Mati Caspi to perform after taking a break in COVID-19

Mati Caspi will perform a small concert in Paris which will be streamed in six other locations around the world.

 MATI CASPI - No qualms about digging into his vast back catalog. (photo credit: TAMAR TAL)
MATI CASPI - No qualms about digging into his vast back catalog.
(photo credit: TAMAR TAL)

Mati Caspi is, without a doubt, one of the stalwarts of the Israeli pop music scene. At the age of 72, he remains a full-fledged pantheon member, and one of the most beloved and admired of our artists for the past four-plus decades.

Sadly, he has been missing from our stages for the past few years, yes, since the pandemic business began. In fact, he has not performed at all since he relocated to Italy, a matter which he will set to rights tomorrow (Tuesday) when he plays in an intimate setting in Paris. The concert, which is an almost entirely solo venture, will be streamed here and at six other locations around the world, including Paris, London, New York and Moscow, at 9 p.m. local time.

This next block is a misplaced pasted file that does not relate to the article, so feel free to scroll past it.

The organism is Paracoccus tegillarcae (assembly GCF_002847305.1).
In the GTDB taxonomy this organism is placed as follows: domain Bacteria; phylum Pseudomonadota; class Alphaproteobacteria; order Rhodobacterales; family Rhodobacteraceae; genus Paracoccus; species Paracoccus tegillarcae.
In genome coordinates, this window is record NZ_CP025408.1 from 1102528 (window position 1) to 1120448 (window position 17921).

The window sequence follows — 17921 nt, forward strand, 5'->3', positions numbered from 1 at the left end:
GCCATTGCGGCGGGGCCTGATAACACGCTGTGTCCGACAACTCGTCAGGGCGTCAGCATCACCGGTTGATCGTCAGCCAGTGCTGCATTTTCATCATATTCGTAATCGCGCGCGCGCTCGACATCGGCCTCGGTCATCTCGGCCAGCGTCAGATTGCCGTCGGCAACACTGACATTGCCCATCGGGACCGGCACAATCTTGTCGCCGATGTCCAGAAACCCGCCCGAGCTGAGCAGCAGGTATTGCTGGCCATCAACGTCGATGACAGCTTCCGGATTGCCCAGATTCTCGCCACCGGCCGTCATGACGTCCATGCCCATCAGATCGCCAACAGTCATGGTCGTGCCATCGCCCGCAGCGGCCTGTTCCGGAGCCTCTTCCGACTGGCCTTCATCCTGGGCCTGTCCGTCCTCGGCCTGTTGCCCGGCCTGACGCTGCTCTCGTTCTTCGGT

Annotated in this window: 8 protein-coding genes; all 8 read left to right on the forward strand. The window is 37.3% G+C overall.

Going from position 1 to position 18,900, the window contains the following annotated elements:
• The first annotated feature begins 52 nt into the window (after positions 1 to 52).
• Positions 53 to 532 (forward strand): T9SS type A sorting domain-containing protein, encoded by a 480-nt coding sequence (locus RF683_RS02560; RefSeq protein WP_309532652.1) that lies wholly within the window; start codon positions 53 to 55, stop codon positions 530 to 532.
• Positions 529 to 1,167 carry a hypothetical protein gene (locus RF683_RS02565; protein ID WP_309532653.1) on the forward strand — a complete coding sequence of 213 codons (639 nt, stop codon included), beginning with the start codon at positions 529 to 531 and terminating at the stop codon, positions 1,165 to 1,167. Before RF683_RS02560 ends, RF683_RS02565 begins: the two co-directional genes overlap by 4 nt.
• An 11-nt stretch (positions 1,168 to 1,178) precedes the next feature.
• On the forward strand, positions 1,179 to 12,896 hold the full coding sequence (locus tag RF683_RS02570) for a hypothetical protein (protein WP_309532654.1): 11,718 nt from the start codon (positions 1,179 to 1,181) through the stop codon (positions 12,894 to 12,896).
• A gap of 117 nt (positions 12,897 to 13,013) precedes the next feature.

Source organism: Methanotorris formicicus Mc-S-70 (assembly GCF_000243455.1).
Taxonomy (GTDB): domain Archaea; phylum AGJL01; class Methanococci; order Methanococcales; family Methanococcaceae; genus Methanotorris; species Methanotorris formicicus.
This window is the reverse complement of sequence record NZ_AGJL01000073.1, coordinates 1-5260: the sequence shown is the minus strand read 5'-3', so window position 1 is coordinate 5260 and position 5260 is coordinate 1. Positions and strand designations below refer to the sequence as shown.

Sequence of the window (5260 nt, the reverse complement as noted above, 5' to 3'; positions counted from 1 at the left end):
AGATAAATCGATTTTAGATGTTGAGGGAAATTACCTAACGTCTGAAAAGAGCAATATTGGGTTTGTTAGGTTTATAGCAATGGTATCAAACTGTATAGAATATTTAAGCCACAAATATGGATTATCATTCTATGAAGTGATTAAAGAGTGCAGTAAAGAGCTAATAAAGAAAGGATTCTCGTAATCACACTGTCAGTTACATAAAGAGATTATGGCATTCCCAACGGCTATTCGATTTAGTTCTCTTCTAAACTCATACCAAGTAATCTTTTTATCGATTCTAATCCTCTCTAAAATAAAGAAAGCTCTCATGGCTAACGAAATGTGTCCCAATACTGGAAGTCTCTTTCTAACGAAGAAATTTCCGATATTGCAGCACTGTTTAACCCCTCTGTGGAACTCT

For many, Caspi is equal parts genius and enigma. Since he first began writing and performing music professionally, nigh on half a century ago now, he has maintained the highest quality levels across a broad range of styles and genres.

Consider, if you will, his scintillating eponymous debut album which came out in 1974 which included such enduring crowd favorites as “When God First Said” and “How Come A Star.” Both were fueled by lyrics by poet Natan Zach and, in fact, Caspi has made a habit of underscoring his music with texts by renowned poets and other people of letters.

The creative beat just went on and on. His next record, intriguingly also called Mati Caspi, with its now-iconic door buzzer photo cover, came out a couple of years later. But, contrary to his first effort on which he played all the instruments, this time Caspi enlisted the help of some like-minded pals, including singer-songwriters Shlomo Yidov, Avner Kenner and vocalist Gidi Gov.